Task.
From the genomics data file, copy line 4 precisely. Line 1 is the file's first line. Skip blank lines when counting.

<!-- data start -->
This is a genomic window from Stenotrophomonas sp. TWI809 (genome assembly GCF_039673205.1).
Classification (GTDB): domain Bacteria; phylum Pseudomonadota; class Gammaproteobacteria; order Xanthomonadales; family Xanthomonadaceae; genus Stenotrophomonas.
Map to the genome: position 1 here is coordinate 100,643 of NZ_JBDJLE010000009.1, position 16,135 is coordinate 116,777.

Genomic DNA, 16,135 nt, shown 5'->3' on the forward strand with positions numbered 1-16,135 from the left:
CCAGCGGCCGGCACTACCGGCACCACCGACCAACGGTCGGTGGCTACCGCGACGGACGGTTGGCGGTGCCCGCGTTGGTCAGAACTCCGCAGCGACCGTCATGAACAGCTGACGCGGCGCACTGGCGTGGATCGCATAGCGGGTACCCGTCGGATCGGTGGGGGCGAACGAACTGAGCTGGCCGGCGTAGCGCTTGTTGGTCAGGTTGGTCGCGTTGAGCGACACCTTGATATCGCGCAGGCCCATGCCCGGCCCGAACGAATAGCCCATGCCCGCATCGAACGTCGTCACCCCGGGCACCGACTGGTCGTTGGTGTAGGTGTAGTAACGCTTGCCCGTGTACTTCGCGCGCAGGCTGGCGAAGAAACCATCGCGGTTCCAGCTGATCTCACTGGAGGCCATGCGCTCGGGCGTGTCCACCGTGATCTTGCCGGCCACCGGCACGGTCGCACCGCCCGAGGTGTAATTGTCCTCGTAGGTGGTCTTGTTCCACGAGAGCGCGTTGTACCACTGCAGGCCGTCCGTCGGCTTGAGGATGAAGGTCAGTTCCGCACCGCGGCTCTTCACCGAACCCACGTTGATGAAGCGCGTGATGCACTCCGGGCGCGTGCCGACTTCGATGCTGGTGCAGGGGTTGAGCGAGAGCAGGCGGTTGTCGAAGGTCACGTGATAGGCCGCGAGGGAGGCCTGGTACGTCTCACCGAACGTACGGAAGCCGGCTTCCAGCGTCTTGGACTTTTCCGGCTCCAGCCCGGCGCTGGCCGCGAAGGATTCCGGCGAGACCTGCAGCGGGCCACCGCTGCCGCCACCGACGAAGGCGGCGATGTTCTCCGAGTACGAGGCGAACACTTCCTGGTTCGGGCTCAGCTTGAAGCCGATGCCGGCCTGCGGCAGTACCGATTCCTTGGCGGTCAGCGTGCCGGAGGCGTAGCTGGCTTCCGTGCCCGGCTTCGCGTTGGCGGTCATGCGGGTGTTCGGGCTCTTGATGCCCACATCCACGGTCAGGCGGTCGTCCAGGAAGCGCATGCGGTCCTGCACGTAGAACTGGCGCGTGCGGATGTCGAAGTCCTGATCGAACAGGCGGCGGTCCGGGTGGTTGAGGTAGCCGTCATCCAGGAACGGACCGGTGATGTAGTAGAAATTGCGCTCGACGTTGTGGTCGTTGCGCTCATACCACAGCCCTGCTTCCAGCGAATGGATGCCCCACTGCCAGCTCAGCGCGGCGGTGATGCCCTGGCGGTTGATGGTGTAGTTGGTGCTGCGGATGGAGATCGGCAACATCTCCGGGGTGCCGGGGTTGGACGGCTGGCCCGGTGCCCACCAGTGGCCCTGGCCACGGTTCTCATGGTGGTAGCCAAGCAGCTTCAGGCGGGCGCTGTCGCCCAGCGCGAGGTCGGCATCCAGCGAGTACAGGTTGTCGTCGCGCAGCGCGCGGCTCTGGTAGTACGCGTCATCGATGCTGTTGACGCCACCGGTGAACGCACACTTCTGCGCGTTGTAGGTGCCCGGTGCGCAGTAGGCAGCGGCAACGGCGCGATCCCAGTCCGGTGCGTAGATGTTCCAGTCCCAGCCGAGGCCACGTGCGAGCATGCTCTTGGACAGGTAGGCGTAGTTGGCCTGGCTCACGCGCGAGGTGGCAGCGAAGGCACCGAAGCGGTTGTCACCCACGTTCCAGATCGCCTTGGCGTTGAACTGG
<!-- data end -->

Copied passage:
Genomic DNA, 16,135 nt, shown 5'->3' on the forward strand with positions numbered 1-16,135 from the left: